Higher Education for the 21st Century: Roger Brooks at TEDxConnecticutCollege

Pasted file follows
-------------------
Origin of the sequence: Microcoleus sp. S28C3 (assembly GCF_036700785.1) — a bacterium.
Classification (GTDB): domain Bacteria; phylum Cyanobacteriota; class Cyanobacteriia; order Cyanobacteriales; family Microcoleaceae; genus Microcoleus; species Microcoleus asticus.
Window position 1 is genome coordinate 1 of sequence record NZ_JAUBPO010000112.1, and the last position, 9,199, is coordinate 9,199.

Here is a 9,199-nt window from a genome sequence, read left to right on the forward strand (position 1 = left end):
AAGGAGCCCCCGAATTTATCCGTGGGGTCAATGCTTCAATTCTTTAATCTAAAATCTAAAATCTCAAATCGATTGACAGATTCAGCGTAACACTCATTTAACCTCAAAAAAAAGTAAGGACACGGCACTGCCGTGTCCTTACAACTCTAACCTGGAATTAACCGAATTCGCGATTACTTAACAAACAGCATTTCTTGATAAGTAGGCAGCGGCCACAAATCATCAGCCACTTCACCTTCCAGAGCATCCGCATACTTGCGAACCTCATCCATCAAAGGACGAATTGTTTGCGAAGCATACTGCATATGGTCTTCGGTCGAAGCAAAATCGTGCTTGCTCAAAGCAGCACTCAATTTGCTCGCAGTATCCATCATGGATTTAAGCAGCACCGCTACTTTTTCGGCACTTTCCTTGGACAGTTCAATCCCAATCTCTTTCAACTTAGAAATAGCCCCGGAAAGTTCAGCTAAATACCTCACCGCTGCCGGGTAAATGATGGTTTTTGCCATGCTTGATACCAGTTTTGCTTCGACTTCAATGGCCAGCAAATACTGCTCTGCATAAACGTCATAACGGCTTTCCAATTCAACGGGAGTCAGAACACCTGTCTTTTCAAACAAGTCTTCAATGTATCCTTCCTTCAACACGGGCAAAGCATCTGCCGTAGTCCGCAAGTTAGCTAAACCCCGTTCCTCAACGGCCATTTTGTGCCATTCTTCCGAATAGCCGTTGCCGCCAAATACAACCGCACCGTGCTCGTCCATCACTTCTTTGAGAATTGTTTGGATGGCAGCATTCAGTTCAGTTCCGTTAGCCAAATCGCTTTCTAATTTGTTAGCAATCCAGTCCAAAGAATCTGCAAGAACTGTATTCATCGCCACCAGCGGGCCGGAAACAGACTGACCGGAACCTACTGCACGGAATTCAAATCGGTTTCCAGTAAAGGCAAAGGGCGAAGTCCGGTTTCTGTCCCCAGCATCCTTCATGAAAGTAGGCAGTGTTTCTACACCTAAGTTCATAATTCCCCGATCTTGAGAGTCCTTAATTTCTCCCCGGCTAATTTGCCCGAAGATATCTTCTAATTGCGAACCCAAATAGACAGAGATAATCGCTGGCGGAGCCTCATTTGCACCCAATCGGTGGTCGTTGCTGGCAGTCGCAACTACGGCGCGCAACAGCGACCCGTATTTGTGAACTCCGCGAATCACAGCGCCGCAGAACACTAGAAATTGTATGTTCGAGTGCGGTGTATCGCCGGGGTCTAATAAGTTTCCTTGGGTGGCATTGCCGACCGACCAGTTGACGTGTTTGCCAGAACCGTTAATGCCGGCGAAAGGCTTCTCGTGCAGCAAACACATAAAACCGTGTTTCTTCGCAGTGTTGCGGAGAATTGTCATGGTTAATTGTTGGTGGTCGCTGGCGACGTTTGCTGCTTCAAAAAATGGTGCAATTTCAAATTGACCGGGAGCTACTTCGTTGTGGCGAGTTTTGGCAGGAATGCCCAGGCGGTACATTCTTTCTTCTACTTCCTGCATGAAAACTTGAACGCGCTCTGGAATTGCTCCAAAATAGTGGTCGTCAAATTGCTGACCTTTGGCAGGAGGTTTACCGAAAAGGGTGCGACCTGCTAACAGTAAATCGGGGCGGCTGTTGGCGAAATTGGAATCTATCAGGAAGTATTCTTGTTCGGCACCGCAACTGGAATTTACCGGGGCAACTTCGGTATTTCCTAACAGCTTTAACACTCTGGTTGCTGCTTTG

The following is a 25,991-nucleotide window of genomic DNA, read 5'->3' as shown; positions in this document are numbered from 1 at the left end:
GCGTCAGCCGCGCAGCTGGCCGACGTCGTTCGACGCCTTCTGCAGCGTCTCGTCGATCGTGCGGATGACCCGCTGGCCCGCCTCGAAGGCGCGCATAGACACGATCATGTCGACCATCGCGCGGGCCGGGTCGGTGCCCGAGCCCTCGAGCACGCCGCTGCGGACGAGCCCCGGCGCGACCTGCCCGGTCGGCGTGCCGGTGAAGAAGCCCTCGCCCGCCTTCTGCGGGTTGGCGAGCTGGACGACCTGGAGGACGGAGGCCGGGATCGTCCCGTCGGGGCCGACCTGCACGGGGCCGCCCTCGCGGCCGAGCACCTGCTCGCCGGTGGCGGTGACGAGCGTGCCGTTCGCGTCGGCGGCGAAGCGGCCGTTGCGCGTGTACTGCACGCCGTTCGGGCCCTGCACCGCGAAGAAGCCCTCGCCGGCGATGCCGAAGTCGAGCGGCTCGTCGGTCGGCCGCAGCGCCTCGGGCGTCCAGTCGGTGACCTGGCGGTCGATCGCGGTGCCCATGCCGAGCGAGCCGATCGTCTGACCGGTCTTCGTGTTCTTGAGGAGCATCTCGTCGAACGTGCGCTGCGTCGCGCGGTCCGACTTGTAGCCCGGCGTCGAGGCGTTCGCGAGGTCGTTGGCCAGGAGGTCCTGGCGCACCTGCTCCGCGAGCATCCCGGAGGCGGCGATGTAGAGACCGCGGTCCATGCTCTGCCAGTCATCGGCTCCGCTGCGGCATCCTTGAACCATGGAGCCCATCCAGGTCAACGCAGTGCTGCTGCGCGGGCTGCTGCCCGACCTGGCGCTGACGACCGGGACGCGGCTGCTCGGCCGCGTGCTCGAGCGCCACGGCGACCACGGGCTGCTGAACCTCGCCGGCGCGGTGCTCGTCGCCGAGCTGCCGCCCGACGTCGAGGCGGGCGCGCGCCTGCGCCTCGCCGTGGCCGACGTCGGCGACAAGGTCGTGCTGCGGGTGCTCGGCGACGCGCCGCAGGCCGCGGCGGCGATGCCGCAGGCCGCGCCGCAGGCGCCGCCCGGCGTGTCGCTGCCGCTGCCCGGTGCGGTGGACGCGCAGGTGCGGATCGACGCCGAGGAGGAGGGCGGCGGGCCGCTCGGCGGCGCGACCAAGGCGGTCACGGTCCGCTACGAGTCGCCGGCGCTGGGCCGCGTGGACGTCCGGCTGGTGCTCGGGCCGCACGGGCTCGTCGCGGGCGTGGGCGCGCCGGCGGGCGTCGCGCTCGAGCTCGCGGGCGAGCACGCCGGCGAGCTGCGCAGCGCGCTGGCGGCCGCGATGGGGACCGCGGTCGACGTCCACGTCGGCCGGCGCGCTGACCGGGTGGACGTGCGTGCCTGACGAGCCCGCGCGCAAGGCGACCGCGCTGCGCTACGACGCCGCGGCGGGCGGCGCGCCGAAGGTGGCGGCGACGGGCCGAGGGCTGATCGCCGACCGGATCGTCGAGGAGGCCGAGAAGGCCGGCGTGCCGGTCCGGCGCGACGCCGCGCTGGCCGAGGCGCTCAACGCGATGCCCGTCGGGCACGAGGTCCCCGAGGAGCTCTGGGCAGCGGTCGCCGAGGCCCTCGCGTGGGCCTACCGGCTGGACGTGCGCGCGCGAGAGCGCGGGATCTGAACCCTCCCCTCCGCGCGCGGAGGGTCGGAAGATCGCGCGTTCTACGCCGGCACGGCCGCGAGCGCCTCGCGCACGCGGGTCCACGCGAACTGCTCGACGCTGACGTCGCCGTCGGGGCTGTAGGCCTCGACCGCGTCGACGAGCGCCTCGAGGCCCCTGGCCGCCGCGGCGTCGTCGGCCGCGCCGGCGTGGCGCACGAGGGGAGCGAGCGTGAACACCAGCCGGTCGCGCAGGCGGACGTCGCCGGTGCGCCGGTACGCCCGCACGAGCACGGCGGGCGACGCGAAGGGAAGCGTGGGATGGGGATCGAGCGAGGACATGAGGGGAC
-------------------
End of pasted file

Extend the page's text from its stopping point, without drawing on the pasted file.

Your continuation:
what I really want to talk with you about is whether the small residential liberal arts college is a viable entity there's an entire world of discourse that I think everybody's familiar with it's arisen about the sustainability and vitality of the liberal arts model everybody in the room knows about the cost problem right so this is a whole set of linked factors that together have caused tuition pricing to rise at every school in the nation that trend is likely to continue think of just a few of the factors demographics indicate that there will be fewer college bound students that's a trend downward trend that's going to continue until 2017 and then stay essentially flat for a more than a decade the slower than preferable recovery of our economy means that many families are not seeing significant or real income growth and so saving for college is harder than ever colleges themselves are engaged in a sort of amenities arms race that seeks to provide a physical plant that's just enough better to attract students that otherwise might go elsewhere and liberal arts colleges with our high touched instructional model are driven by the need to raise salaries and benefits enough to attract the faculty and staff that can provide the education that students deserve now on top of all that there's an additional problem of learning recent studies have demonstrated that many students never experience deep learning while they're in college many students come to campus lacking an academic motivation and gain little of it in four years for many students the basics of the liberal arts education such as critical thinking and moral reasoning scarcely improve and we're still those basics seem rarely to lead to the types of applied knowledge that are required for employment in the real world so business as usual cannot continue on small residential liberal arts colleges and if the model is problematic it's at least partly because it's been inherited from a past that's quite different from our future in particular we have an 18th century calendar a 19th century curriculum 20th century pedagogy and it's the 21st century so what I'd like to do now is spend a little time together imagining what a liberal arts colleges might look like in the future let's begin with the calendar at a certain point it made very good sense to run our institutions on the 18th century agricultural calendar that dominated the u.s. at its inception one that had most citizens inside at home during the dark of winter out in the fields in the summer and the typical academic year is one result to 13 weeks semesters that I've shown here in orange and the remainder of the year is off for students or faculty to work or conduct a research let's begin imagining a fuller use of the year extending the residential nature of a liberal arts college to for 10 week semester x' quarters that have a couple weeks between each and maybe a slightly longer break for winter and summer holidays let's now imagine that the calendar is not merely aligned with four seasons but with four critical domains of knowledge such as have been put forward by the American Association of colleges and universities courses when each within each quarter could be systematically designed to focus first on in-depth study of content on acquiring and honing skills and research methods that would enable independent learning on developing the moral and ethical dimensions and effective capacities for study and then on applying what's been learned to real world problems using either the local community or global reach via a study away as a laboratory so what would you get from this kind of fuller use of the year first of all if each one of the three or four courses in the first quarter was linked to a in the successive quarters students would have an opportunity to follow each of their individual topics through all four domains of knowledge second learning could be highlighted not only as a good in and of itself but through effect and application would also be seen as personally important and as instrumental in resolving 21st century problems third the calendar would be driven by a coherent theory of Education namely that learning happens best when it crosses boundaries involving both abstraction of principles and the skilled application of those principles to new situations and fourth if a typical bachelor degree right now takes 8 semesters of approximately 13 weeks of class that's 104 weeks students could get more time in their studies in a shorter period of time just three years of 40 weeks would give them a hundred and twenty weeks of study and I probably don't need to mention that a degree completed over three years might cost less than a degree or in four years but even without the very fullest extent of that change can we imagine supplementing the to current semesters with a January term that takes up ethics and a concerted use of the summer to work co-op fashion on application of coursework surely there's a wide variety of new and different arrangements of the calendar that are possible and might give us better more consistent pedagogy as well as more efficient use of our year it's turned out of the curriculum I said before that the current structure is a legacy of the 19th century and in particular it stands on the shoulders of great European University models that came to supplant earliest American curricula around the end of the 19th century earlier American institutions had a single curriculum usually with a goal such as advancing education the entire curriculum belonged to the entire faculty with very little that we would think of a specialization our current more european curriculum by contrast has department tall structures that are meant to support very strong disciplinary emphases the curriculum has at its core now a major in-depth learning in one of the disciplines preceded by a few courses to broadly ground students in general education and if you get done with all of that early enough supplemented by electives for student choice all too often in this model however general education is a chore to be ticked off as early as possible so that students can get to their major or even to a second major or even at the cost of all electives to a major and to minors and all this because we've entered this era of credentialing in which students and their parents and maybe even their prospective employers believe that the credential is the appropriate token of learning but once again can we imagine a curriculum that structurally promotes integrated learning what if general education moved from a check off at the beginning to a true career long partner with the major and elective courses perhaps our own impulses to interdisciplinarity might help us craft a large-scale or unified curriculum one that for example intentionally asks students each year to weave connections between the courses that they've taken and again even without making the fullest extent of that change simply by tweaking the current curriculum to make sure that general education electives and the major have courses that build in complexity and challenge throughout four years I believe we could attract more and more students vary widely general education reform looms very large for liberal arts colleges because it offers new and vastly richer experiences of sustained and integrated study throughout the 40 years of a degree program let's think a little bit about pedagogy we continue to embrace pedagogy has developed in the 20th century these were and remain overwhelmingly faculty and the pedagogical form of the lecture is one result faculty members profess knowledge to a large group of students and in this model learning is measured by seeing how well those students can regurgitate the information and maybe earn their checkmarks but still it seems like learning must be about more than repeating the content and acquiring just some disciplinary skills better would be pedagogy x' that were more focused on student learning and here students must construct knowledge they are the ones that are responsible for assembling material in new ways to make meaning not just for the discipline but for themselves as well to be sure faculty members will remain in this picture centers for teaching and learning for example or helping faculty be more intentional about their instruction open classroom projects that invite faculty to visit one another's courses are making teaching a much more public act but still all too often even in this more student-centered model looking after student learning is relegated to the assessment of outcomes although now centered on the students this is really only a more sophisticated version of repeating content and of checking off skills what I'd like to imagine is a situation beyond the faculty or student centered models imagine that taking note of the intimate scale of a liberal arts college we were to teach and craft assignments so as to set students up as communities of problem solvers who together must deal with the politics and economics of real-world vexing questions to say nothing of sociological and scientific findings questions of aesthetics and values or disputes and ethics in and beyond the classroom students would have it to develop the skills of teamwork by taking problems apart working on the smaller parts and then reassembling them and maybe even resolving the underlying problem this is a very long way from the expert professor that's lecturing in front of a classroom but I think we can take this even a step farther let's go on to imagine that is at the upper levels the faculty re-enter is part of the learning community albeit their more senior and they're more skilled they too would be inquiring here this is the next evolution of joint research or of a advanced seminar in which the focus is on ideas from readings or texts or artifacts that were confronted before class and then thought about and experimented upon together this kind of thinking produces new contexts that demand new activations of the knowledge previously acquired right that's the deep intellectual engagement that is actually the pedagogy of the 21st century now finally I want to say something about technology in the future of liberal arts colleges if you open up the pages the Chronicle of Higher Education or the New York Times and everywhere you'll find the perception that technology can dramatically reduce the costs of college by collapsing distance and bridging the gap between faculty and students massive open online courses are all the rage but here's the rub the technological solution that MOOCs offer doesn't match the situation of liberal arts colleges there's no yawning abyss here between faculty and students there aren't classes with hundreds and hundreds of students who can't find a way to interact with their instructors so here the problem that technology is often thought to resolve simply doesn't exist but technology is really on the cusp of offering something incredible to liberal arts colleges and it's not just the replacement of sketchpads with iPads which changes the relationship between faculty and students when you hand in a painting and it's not just the addition to the curriculum of ways of understanding huge data sets especially in the social sciences but now also in the digital humanities and of course in science-based information instead I'm thinking of work that was pioneered by Joshua Faust of Portland State University I'm thinking of an entire suite of software tools that is just about to be made possible so here for example is a tool to enrich the advising meeting over course selection each colored brick represents one department and if you click on one of them it can show you a scrolling list of recent graduates and what they're doing post graduation so be a very helpful tool to have when advising a student about the selection of a major if you click through this to a particular course the visual catalog is smart enough to show only the courses that the student is eligible for and clicking on one of them like 113 might show which general education learning goals the course covers it could show courses in other departments that are linked by topic and by method and further it can show the names and contact information of recent students in the course who might offer their reviews of the course to a prospective student now that slide represents an advising conversation I would be interested in having with any student at Connecticut College at the very end of the day I believe that the liberal arts colleges will depend on our ability to reimagine the very basis of our model right up into the 21st century but we're restructuring an industry typically focuses on outsourcing economies of scale and cutbacks reductions in the labor force for us in higher education I believe it will require a renewed embrace of certain kinds of underlying principles liberal arts colleges offer immersive intellectual experiences and they're built around the intimate scale and built around structural and curricular diversity built around community shared by disciplinary engagements and by service locally and globally and in my vision all of this comes together in a year-round college with an integrated curriculum that creates a sort of educational destination and pedagogy that stimulates deep learning everywhere in other words a liberal arts college of the 21st century that would be structured to produce pervasive expectations of excellence and aspirations to significant achievement thank you very much